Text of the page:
If you or someone you love suffers from the hepatitis C virus – otherwise known as HCV – then you know just how damaging the virus can be.

While HCV can do a lot of destruction in terms of general discomfort, it can also manifest itself in very frightening, damaging ways, such as cirrhosis of the liver.

Currently, about 3.5 million people in the United States are living with HCV, but there’s quite the catch— most of them have no idea that they are infected and that their livers could be compromised.

This discrepancy is because, in about 70-80% of the reported acute cases, patients either experience no symptoms at all or experience vague symptoms that can easily lead to misdiagnoses. This aspect is one of the things that has lead physicians and researchers to refer to it as the “silent epidemic.”

Luckily, there is a light at the end of the tunnel for HCV sufferers. In 2011 a new drug was released that wipes out the virus for practically all patients in just 8 to 12 weeks. But just because pharmaceutical companies have found a way to easily treat HCV, doesn’t mean that it’s not a major threat to some members of the population.

As we mentioned, symptoms aren’t always common in infected patients, but there are some that can be easily attached to other illnesses, which can lead to misdiagnoses. Here are some of the hallmark signs that sufferers experience:

  • fatigue or weakness
  • lack of hunger
  • nausea
  • muscle or joint pain
  • weight loss

See what we mean when we say that these symptoms can be easily mistaken for something more benign?

As a matter of fact, we’re willing to bet that you experience at least one of the above indicators every once in a while, without thinking anything of it once it goes away! Just goes to show you why HCV has earned its nickname as the “silent epidemic.”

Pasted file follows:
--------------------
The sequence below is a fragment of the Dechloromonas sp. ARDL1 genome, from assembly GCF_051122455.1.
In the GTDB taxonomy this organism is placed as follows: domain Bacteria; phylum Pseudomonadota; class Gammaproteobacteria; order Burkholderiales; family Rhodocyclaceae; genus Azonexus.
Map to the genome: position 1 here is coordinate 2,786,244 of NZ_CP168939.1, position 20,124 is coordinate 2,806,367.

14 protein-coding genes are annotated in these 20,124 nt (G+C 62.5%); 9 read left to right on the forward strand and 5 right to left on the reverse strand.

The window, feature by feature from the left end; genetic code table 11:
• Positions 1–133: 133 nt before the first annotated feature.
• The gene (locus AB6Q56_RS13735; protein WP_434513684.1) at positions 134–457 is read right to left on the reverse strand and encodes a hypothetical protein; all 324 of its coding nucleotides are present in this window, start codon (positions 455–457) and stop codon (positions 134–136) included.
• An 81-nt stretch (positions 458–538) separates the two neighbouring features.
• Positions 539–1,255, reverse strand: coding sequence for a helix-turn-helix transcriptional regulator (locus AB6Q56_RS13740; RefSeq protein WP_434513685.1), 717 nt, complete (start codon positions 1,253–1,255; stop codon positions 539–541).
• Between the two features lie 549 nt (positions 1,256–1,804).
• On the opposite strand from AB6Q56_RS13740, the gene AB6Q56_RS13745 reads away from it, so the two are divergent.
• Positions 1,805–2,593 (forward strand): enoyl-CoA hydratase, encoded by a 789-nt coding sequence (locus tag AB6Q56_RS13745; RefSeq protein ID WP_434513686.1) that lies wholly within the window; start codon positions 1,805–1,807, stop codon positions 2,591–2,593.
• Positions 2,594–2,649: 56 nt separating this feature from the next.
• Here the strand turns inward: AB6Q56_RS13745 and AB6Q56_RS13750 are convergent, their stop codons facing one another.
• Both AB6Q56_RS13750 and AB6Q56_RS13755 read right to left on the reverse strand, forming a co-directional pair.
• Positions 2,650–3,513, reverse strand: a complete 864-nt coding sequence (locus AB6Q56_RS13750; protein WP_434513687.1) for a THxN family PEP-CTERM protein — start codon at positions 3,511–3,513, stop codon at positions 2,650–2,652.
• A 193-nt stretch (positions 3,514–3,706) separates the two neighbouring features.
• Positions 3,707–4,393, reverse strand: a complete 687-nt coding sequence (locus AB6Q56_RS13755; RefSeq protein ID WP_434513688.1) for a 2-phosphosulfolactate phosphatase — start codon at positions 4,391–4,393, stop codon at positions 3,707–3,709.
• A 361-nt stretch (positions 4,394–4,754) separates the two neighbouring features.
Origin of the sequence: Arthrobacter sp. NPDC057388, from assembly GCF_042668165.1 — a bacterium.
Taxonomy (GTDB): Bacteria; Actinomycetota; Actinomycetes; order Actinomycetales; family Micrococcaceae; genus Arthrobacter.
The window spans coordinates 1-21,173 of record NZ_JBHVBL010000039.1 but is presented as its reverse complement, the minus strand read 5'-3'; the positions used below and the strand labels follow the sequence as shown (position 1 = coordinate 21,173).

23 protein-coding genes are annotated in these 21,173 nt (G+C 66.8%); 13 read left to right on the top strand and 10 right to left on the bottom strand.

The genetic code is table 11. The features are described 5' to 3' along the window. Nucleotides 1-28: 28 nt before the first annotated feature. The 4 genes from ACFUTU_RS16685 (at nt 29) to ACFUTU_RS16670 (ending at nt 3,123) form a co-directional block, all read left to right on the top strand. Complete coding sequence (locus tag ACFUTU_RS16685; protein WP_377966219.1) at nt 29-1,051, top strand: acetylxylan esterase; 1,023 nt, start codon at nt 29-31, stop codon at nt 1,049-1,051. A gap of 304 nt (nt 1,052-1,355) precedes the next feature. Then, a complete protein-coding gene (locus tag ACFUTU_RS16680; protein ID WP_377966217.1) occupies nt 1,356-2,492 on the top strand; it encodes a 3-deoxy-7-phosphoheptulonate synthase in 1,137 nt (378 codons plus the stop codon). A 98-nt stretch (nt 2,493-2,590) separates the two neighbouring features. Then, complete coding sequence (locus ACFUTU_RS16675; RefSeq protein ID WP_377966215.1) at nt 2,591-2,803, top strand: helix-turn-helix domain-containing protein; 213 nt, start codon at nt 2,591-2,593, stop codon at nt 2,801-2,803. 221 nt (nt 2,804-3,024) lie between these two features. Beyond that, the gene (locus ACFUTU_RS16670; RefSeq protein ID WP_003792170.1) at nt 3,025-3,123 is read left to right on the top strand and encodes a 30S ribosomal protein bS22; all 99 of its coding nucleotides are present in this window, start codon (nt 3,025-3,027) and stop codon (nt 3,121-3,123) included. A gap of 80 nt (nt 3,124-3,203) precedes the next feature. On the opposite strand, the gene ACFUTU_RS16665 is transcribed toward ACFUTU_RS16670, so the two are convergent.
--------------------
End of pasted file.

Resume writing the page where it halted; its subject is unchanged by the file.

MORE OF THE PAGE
How does the Hepatitis C virus spread?

Like most all viruses, Hepatitis C can be transferred through the blood in a number of ways, some of which might not always be the most obvious. Here are the populations that are most at-risk for contracting HCV, according to the Centers for Disease Control and Prevention:

  • Injection drug users, both active and inactive
  • Patients who received clotting factor concentrates made before 1987
  • Recipients of blood transfusions or organ transplants before 1992
  • Chronic hemodialysis patients
  • Healthcare workers who have suffered needle sticks
  • HIV patients
  • Offspring of HCV-positive mothers

If you fall into any of the above categories — and especially if you are, in fact, experiencing the symptoms — it’s time that you have a serious talk with your doc about the hepatitis C virus. Luckily, testing is usually simple and non-invasive, and results come back quickly.

To learn even more about the virus, including how it affects the livers of acute patients, be sure to watch the video below. In it, you’ll get advice from HCV expert and Mount Sinai Hospital clinical instructor, Paul Knoepflmacher, MD. Free medical advice? We’ll take it!

What are your thoughts on HCV symptoms? Do you suffer from HCV? If so, did you notice any symptoms prior to your diagnosis?